The US is the world’s biggest producer of oil and gas. Can Granholm chart a path to a more sustainable future?
As much as climate change is reshaping life on Earth as we know it — the solutions posed are also going to change everyday life. 2023 is on track to be the hottest in the books, and unless we want to shatter that record year after year, every country on Earth will have to work together to wean themselves off fossil fuels. The US, the world’s biggest producer of oil and gas, has more work to do than others.
So, how do you remake our entire energy system while the clock is ticking? When you build all this infrastructure, how do you do so without steamrolling over communities in the process? And how do you avoid the harms caused by drilling and mining in the past, especially when we’ll need a lot of critical minerals to make EV batteries, wind turbines, and solar panels?
The Verge spoke with Secretary of Energy Jennifer Granholm shortly after the Department of Energy announced $7 billion in funding for hydrogen production hubs across the US. It’s a textbook example of a potential alternative energy source that has opened up a whole new can of worms.
The environmental benefits of hydrogen are still contested. Some of the hubs will run on renewable energy. Others will be made with fossil fuels that still produce greenhouse gas emissions. The Biden administration thinks it can clean up that pollution with controversial carbon capture technology. But a lot of communities don’t want that industrial infrastructure — pipelines and storage — adding to health risks they already face after decades of environmental injustice.
That’s all to say, it’s complicated. In the interview, Granholm spoke about how she might navigate those tricky next steps.
This interview has been lightly edited for clarity.
The DOE recently announced billions in funding for hydrogen hubs across the US. Hydrogen as a fuel has been around for a while. Why prioritize making more of it now?
Everybody always says renewable energy, fabulous, but the Sun doesn’t always shine, and the wind doesn’t always blow. How do you make sure that you have clean energy that’s 24/7? And how do you make sure that you have clean energy that is helping to decarbonize the hardest to decarbonize sectors like heavy industry, heavy trucking, for example? And so I think clean hydrogen is not for every use but certainly for those important areas as a filler, as a Swiss Army knife, as they call it.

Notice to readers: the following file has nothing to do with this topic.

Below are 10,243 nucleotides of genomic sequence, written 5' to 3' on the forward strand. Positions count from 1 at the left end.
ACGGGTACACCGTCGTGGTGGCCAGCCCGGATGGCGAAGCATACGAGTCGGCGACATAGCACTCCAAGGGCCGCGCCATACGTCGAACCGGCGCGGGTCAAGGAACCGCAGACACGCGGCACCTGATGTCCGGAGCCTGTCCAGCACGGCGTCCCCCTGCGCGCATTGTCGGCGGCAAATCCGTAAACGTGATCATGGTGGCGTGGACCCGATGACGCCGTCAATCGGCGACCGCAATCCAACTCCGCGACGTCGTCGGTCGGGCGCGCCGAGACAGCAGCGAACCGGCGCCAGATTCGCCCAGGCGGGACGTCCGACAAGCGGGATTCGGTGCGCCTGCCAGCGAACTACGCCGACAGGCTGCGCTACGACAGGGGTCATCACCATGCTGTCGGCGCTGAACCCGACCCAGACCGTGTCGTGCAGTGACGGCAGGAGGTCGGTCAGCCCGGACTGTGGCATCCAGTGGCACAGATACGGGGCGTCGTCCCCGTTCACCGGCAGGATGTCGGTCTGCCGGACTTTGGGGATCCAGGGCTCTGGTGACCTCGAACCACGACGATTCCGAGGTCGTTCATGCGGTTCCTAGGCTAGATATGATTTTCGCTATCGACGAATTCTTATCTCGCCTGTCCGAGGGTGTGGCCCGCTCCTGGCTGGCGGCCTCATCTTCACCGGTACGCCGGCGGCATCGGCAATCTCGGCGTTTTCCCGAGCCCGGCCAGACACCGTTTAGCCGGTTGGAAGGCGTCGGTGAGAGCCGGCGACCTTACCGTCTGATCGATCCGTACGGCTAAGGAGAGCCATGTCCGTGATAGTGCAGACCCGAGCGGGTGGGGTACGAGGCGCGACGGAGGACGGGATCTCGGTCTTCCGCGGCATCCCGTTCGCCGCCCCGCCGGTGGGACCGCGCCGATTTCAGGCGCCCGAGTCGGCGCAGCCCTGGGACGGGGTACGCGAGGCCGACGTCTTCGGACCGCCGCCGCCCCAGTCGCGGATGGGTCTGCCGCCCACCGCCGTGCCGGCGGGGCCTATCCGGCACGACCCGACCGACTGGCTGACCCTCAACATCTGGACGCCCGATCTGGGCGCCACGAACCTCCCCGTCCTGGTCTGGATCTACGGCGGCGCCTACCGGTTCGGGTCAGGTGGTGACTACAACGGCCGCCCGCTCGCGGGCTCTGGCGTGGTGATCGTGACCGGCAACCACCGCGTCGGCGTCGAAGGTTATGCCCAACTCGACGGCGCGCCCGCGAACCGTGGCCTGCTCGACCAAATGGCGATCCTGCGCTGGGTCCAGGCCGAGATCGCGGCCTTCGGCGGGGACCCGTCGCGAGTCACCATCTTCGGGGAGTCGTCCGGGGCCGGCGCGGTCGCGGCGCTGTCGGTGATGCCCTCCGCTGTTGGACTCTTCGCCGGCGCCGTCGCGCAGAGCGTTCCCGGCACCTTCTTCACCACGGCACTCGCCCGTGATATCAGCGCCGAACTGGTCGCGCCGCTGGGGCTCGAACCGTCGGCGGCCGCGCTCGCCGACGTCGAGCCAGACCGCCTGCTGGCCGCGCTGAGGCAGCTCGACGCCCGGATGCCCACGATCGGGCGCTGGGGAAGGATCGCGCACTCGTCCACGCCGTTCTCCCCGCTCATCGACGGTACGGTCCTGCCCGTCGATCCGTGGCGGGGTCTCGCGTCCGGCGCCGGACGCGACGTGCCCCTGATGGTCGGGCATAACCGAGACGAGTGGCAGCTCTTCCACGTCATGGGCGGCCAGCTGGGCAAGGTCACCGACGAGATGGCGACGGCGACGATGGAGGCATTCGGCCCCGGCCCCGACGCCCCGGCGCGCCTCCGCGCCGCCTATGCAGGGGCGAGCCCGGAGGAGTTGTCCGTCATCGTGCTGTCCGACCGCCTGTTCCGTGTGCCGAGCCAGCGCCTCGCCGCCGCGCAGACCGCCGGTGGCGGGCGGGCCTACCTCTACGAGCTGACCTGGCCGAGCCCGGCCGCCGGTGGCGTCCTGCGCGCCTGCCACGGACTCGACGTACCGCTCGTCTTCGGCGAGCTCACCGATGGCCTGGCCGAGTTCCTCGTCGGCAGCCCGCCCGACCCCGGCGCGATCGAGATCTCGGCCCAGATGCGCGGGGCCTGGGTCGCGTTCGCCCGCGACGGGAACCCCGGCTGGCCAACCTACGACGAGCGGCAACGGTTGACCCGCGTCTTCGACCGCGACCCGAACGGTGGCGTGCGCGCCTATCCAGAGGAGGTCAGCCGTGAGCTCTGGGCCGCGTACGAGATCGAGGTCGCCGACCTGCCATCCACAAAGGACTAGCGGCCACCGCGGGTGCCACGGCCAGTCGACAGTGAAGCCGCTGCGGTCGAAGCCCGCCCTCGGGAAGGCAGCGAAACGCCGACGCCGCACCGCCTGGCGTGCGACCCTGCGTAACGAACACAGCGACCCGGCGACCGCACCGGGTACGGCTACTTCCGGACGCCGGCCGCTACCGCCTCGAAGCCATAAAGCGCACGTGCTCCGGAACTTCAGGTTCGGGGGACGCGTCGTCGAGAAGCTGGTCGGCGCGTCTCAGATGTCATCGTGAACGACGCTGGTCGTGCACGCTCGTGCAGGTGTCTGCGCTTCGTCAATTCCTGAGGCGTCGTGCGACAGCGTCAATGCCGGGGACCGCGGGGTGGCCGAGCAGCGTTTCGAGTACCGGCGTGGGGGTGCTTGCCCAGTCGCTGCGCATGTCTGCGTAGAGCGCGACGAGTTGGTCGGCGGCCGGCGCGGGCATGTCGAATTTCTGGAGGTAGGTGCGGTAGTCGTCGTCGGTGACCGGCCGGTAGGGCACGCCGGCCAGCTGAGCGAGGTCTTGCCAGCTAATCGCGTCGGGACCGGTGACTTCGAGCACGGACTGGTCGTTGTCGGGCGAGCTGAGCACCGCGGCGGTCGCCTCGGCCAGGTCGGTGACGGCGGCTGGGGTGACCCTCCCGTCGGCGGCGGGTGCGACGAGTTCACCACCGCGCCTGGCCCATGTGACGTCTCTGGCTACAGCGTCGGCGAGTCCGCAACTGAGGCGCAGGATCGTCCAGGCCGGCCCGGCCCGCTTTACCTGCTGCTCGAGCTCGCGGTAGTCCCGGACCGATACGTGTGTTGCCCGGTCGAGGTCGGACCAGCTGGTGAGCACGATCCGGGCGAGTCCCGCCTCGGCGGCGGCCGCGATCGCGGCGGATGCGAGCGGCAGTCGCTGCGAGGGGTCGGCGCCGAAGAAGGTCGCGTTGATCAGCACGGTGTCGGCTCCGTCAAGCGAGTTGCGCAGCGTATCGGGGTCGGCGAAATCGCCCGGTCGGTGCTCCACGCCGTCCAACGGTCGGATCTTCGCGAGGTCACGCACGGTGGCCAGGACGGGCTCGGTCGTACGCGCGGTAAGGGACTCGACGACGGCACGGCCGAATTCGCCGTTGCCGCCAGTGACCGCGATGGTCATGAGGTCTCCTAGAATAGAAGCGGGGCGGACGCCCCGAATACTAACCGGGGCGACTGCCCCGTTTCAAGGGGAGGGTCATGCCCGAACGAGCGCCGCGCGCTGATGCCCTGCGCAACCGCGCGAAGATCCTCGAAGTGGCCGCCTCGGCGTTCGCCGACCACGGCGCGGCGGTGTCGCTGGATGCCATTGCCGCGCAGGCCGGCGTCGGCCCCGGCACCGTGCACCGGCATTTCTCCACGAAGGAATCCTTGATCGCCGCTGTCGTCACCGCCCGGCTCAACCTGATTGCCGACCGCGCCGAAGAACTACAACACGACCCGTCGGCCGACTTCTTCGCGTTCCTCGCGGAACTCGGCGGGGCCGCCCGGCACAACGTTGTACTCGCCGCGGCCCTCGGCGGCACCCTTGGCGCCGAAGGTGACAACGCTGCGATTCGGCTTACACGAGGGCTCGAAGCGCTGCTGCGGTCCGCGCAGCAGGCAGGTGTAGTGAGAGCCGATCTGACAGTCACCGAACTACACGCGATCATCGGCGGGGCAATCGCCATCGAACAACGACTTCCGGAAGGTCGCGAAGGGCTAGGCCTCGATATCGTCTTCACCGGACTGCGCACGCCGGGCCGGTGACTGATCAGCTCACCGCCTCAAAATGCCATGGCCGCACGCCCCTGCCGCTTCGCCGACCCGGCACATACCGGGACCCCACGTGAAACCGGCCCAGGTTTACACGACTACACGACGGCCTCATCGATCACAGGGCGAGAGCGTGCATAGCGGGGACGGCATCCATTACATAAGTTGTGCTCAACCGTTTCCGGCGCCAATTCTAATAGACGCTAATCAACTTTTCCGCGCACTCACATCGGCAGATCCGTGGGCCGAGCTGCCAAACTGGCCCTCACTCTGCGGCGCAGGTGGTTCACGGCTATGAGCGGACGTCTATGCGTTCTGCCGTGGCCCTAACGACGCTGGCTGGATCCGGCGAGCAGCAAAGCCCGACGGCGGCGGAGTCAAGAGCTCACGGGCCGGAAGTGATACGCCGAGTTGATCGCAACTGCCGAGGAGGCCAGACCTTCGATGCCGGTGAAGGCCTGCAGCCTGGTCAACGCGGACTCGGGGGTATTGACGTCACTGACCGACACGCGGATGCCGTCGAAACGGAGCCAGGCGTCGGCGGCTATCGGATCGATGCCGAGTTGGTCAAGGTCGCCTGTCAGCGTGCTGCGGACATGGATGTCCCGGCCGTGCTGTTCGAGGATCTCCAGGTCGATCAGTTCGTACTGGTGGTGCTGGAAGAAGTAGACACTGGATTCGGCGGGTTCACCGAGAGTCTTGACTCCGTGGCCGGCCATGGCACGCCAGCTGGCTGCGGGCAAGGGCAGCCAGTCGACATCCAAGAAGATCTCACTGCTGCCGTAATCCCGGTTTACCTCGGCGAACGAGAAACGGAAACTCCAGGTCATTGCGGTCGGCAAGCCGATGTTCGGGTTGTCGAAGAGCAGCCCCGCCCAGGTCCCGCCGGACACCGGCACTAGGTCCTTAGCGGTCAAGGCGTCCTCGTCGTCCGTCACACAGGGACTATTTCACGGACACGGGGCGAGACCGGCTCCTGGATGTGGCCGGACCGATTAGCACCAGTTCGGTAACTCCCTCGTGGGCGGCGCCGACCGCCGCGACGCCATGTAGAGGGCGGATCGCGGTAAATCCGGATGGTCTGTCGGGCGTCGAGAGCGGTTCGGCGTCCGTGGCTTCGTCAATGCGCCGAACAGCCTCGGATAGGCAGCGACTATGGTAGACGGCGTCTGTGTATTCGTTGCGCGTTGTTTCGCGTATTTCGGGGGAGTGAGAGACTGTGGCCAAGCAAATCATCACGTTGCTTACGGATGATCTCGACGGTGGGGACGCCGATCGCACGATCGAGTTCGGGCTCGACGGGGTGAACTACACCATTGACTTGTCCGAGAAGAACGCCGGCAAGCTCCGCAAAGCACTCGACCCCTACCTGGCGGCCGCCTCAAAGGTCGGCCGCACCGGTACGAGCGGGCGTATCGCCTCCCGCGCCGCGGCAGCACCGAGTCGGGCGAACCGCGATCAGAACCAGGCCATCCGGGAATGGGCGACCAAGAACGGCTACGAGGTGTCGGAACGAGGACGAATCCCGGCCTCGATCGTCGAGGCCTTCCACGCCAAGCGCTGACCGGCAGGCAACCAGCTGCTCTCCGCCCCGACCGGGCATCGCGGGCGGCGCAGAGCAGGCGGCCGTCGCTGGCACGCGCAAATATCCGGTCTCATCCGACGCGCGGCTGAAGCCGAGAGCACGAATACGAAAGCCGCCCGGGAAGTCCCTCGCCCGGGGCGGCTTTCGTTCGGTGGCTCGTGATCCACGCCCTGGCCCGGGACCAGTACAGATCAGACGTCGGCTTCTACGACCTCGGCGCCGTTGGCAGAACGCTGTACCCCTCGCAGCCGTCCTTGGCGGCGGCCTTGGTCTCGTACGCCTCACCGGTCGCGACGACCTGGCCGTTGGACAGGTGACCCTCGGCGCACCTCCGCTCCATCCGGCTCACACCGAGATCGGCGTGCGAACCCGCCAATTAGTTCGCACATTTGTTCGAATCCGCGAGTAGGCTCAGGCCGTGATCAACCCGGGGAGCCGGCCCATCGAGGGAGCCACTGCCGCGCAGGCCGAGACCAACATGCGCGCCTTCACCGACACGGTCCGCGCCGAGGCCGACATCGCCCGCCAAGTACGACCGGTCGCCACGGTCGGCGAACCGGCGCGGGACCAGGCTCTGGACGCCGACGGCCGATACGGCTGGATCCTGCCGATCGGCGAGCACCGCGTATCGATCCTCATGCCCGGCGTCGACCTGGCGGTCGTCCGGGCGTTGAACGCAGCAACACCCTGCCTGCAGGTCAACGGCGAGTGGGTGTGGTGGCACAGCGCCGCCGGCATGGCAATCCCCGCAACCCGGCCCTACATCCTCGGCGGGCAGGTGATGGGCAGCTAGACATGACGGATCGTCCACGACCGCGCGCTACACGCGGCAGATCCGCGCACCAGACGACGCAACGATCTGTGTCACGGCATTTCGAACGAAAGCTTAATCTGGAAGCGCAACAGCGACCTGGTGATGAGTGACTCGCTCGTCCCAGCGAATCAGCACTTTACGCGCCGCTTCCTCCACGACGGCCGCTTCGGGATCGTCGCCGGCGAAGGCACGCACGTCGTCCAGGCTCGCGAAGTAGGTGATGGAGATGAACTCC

Trucks right now run on diesel, and those create pollution, obviously. Well, if they’re able to run on fuel cells, that takes care of that problem. Equipment used at ports, marinas, sustainable aviation fuel, [the] creation of green ammonia, steel and industrial heat, data centers. Those kinds of uses are, I think, prime for this.
A few of the hubs will use gas to make hydrogen, and some environmental and climate justice groups say this perpetuates dependence on fossil fuels. Why choose projects that rely on gas instead of just funding projects that make hydrogen using renewable energy?
We can’t flip the switch and just completely transform our energy system overnight. We have to have this transition. If these production sites are powered by natural gas, they all must have carbon capture and sequestration and not allow for carbon pollution to go up into the atmosphere.
I completely understand the desire not to perpetuate, as many in the environmental justice community have said, any uses of fossil fuels. But you know, the reality is people will be driving cars, and not everybody is driving electric vehicles. Not every business can convert tomorrow to have electric vehicles. There will be this transition.
Even clean energy has an environmental footprint. Advocates are already concerned about mining minerals used in batteries for electric vehicles and renewable energy, for instance. How do you weigh those kinds of costs and minimize any harms?